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Optimal Meeting Scheduling
Latest   Machine Learning

Optimal Meeting Scheduling

Last Updated on November 5, 2023 by Editorial Team

Author(s): Optimization team

Originally published on Towards AI.

Scheduling meetings without overlaps can be a complex task, especially when dealing with multiple participants with busy schedules and big number of meetings.

The meeting schedulling can be done using various optimization tools such as Pyomo, GAMS, Google OR-Tools, AIMMS or AMPL . To effectively utilize these tools, it is essential to construct a well-defined mathematical model that accurately represents the underlying scheduling problem. This article uses Google OR-Tools package.

Let's get our hands dirty and tackle the problem:

To illustrate the problem description, let’s consider a scenario where an organization employs 20 staff members, each of whom may belong to various teams. Within this organization, there are six distinct teams:

  1. Sales
  2. Finance
  3. Legal
  4. Customer Support
  5. R&D
  6. Quality Assurance

The subsequent graph provides a visual representation of the staff members’ affiliations with these teams:

{1: [1, 2, 4, 5, 9, 10, 11, 14, 15, 18],
2: [1, 2, 3, 5, 6, 9, 10, 11, 15, 17, 18],
3: [5, 13, 14, 18, 19],
4: [1, 5, 6, 9, 12, 13, 14, 17, 18, 20],
5: [3, 6, 7, 8, 10, 16, 17, 20],
6: [2, 6, 8, 9, 10, 13, 15]}

There are five-time slots (1,2,3,4,5) which these teams should be assigned to them.

Clearly, when a staff member (p) is concurrently part of both team i and team j, scheduling meetings for these two teams during the same time slot presents a dilemma, as staff member p cannot attend both. The concept is to create a model aimed at minimizing such scheduling conflicts.

Optimization model

Python Code

For this problem, the OR-Tools package can be used as follows:

Import the required packages:

from ortools.sat.python import cp_model
import numpy as np
import matplotlib.pyplot as plt
import random

Before creating and calling the model we need to prepare the data:

Timeslots = [1,2,3,4, 5]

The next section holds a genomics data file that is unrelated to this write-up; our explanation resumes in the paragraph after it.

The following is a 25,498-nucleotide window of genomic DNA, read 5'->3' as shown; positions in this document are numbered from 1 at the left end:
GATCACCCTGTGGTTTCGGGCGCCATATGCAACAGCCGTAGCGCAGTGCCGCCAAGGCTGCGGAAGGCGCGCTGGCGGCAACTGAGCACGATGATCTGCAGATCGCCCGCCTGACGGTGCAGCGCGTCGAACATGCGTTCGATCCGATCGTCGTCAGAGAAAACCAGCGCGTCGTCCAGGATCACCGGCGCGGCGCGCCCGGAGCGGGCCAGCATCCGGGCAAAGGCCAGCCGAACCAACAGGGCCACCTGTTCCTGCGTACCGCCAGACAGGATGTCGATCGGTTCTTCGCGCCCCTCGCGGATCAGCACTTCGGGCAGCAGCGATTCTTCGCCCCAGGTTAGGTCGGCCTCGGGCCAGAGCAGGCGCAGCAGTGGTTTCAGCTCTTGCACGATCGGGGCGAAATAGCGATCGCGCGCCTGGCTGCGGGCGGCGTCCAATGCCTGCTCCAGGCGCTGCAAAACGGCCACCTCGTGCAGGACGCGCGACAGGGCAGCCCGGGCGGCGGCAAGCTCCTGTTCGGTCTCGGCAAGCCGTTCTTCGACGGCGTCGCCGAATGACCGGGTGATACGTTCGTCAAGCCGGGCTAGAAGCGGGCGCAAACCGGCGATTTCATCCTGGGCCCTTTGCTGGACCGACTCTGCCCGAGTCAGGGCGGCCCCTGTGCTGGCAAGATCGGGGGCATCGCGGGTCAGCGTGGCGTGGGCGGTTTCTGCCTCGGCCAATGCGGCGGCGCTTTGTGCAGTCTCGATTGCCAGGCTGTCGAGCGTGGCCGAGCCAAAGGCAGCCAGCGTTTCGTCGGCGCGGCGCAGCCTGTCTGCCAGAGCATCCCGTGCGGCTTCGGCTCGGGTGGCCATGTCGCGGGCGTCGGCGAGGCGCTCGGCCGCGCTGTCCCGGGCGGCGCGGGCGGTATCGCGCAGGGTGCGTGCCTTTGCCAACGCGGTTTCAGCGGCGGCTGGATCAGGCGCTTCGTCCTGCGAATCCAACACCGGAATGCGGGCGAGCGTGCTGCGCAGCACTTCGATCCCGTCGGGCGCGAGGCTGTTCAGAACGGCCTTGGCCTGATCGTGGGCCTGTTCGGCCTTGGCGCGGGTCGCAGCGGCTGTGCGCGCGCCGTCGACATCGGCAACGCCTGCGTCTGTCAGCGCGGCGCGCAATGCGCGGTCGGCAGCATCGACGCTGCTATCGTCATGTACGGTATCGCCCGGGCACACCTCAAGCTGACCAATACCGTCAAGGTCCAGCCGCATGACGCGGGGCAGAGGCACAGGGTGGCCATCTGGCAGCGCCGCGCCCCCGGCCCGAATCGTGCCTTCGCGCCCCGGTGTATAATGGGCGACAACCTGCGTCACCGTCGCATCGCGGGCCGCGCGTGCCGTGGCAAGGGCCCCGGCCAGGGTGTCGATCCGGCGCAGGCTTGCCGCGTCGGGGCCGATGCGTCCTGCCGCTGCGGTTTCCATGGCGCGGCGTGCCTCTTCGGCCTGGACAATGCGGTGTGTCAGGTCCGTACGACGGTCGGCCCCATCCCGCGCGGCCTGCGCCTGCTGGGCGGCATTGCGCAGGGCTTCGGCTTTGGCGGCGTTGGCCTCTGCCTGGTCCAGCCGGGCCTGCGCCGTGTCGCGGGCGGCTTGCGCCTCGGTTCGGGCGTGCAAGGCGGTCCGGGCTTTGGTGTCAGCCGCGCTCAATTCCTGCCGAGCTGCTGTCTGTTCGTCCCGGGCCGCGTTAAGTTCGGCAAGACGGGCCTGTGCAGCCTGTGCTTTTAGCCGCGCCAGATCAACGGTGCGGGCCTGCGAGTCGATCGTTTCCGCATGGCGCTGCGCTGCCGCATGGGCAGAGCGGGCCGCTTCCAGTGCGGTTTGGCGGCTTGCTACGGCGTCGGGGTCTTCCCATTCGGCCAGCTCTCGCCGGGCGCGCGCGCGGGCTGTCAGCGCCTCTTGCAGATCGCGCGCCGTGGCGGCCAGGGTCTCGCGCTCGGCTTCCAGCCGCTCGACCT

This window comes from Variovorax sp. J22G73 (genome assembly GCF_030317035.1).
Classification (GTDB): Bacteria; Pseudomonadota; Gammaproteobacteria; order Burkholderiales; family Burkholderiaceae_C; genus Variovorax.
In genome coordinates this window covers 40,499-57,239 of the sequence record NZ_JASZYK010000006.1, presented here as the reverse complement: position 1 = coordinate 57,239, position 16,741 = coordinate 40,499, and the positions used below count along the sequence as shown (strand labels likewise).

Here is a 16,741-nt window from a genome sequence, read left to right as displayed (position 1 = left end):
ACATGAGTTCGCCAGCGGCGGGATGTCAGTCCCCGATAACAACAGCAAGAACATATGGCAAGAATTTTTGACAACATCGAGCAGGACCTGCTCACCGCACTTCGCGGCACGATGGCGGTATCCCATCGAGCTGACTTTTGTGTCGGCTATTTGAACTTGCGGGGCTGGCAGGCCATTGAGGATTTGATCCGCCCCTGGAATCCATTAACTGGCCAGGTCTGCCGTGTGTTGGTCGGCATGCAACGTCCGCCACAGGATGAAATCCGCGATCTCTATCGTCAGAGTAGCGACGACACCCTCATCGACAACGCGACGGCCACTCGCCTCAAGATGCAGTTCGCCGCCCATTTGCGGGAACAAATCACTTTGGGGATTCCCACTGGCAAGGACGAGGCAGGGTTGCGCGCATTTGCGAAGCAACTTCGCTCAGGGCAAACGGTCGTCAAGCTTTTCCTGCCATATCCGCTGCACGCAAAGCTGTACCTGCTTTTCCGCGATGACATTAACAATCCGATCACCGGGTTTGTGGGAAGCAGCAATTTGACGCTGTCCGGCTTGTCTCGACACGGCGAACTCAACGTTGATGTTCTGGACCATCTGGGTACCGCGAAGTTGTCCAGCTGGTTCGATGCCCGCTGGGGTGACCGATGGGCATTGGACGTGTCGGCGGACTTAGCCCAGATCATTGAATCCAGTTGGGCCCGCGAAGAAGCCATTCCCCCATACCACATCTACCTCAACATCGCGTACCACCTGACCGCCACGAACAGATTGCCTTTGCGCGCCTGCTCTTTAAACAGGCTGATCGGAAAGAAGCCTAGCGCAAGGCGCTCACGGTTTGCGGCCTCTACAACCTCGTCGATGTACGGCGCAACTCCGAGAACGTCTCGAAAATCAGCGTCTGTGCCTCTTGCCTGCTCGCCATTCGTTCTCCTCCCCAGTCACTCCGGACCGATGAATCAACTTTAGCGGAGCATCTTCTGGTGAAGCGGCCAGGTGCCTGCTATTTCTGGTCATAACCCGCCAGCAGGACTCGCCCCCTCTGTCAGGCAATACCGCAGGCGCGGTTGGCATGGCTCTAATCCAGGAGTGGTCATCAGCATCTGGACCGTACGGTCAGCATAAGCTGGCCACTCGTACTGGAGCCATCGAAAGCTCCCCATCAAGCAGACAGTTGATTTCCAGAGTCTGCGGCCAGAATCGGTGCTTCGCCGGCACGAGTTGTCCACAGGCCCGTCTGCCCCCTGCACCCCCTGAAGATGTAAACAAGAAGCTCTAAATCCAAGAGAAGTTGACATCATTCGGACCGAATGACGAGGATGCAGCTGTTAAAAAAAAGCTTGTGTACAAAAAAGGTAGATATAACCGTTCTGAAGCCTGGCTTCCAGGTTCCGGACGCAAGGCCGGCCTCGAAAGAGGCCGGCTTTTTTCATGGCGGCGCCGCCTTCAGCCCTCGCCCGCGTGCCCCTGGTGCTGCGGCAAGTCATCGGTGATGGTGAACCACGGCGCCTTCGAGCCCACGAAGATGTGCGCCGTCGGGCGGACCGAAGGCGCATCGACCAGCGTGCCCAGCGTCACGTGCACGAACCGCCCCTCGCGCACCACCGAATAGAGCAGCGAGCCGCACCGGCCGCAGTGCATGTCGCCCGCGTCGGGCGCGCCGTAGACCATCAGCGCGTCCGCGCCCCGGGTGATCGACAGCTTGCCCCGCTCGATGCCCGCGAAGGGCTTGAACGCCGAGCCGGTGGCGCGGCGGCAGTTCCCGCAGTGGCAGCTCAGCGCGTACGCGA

Individuals = [i+1 for i in range(20)]
Teams = [team+1 for team in range(6)]

individual_member = {}
for p in Individuals:
n = random.randint(1,4)
individual_member[p] = random.sample(Teams, n)
team_members = {team:[] for team in Teams}
for p , team_list in individual_member.items():
for team in team_list:

The CP model

def SearchForAllSolutionsSampleSat():
model = cp_model.CpModel()
x = {(team,t):model.NewBoolVar(f"x_{team}_{t}") for team in Teams for t in Timeslots}
over_pt = {(p,t):model.NewIntVar(0,len(Teams)-1, f"over_{p}_{t}") for p in Individuals for t in Timeslots}

for team in Teams:
model.AddExactlyOne([x[team,t] for t in Timeslots])

for t in Timeslots:
for p in Individuals:
expressions = [x[team,t] for team in Teams if p in team_members[team] ]
model.Add(sum(expressions)-1<= over_pt[p,t])

of_expr = sum([over_pt[p,t] for p in Individuals for t in Timeslots])
solver = cp_model.CpSolver()
solution_printer = VarArraySolutionPrinter([x,over_pt])
solver.parameters.enumerate_all_solutions = False
# Solve.
status = solver.Solve(model, solution_printer)
print(f"Status = {solver.StatusName(status)}")
print('Overassigned' , [i[0] for i in over_pt if solver.Value(over_pt[i]) ])


Visualizing the Results

Team scheduling will be as follows:

team_assignment = {}
for (team,t),v in x.items():
if solver.Value(v)>0:
team_assignment[team,t] =1
print(f"Team {team} ------> time {t}")

plt.scatter(t,team,s=300,c= 'g', zorder=3)
plt.scatter(0,team,s=300,c= 'k', zorder=3)
plt.text(-0.2*len(Timeslots),team,s=f"team{team}",c= 'k', zorder=3,fontsize=14, fontweight='bold')

for t in Timeslots:
plt.text(t,team+0.3,s=f"t{t}",c= 'k', zorder=3,fontsize=14, fontweight='bold')
plt.savefig(f" Teams schedule.png")

To check the number of meetings for each staff at each time slot, the following visualization can be handy:

print(f"Team member {1} {2} {3} ")
for p in Individuals:
time_assign = []
for t in Timeslots:
a = [team for team in Teams if p in team_members[team] and (team,t) in team_assignment]
if len(a)>0:
plt.text(p-0.02,t+0.2,s=L2S(a),fontsize=8, fontweight='bold', rotation = 90)
print(f"{p} {time_assign[0]} {time_assign[1]} {time_assign[2]} ")
plt.xticks(Individuals ,fontsize=14, fontweight='bold')
plt.yticks(Teams ,fontsize=14, fontweight='bold')
plt.ylabel(' Time slots ',fontsize=14, fontweight='bold')
plt.xlabel(' Individuals ',fontsize=14, fontweight='bold')
plt.savefig(f"all staffs.png")

It can be observed that all staffs are optimally scheduled without any over assignment.


Optimization, particularly through Linear Mixed-Integer Programming (MILP), proves invaluable for meeting scheduling due to several key reasons:

  1. Efficiency Enhancement: MILP models allow for the efficient allocation of limited resources, such as meeting rooms and participants’ time, leading to reduced waste and improved resource utilization.
  2. Conflict Resolution: Optimization can identify and resolve conflicts in meeting schedules by considering constraints, ensuring that participants are not double-booked and minimizing scheduling overlaps.
  3. Cost Reduction: By minimizing the overall cost associated with meeting scheduling, organizations can save resources and reduce overhead expenses, making operations more cost-effective.
  4. Customization: MILP models can be tailored to address specific business requirements, accommodating various constraints and objectives to meet an organization’s unique needs.
  5. Time Savings: Implementing optimization techniques streamlines the scheduling process, saving time for administrative staff and participants, and ultimately enhancing overall productivity and effectiveness in an organization.

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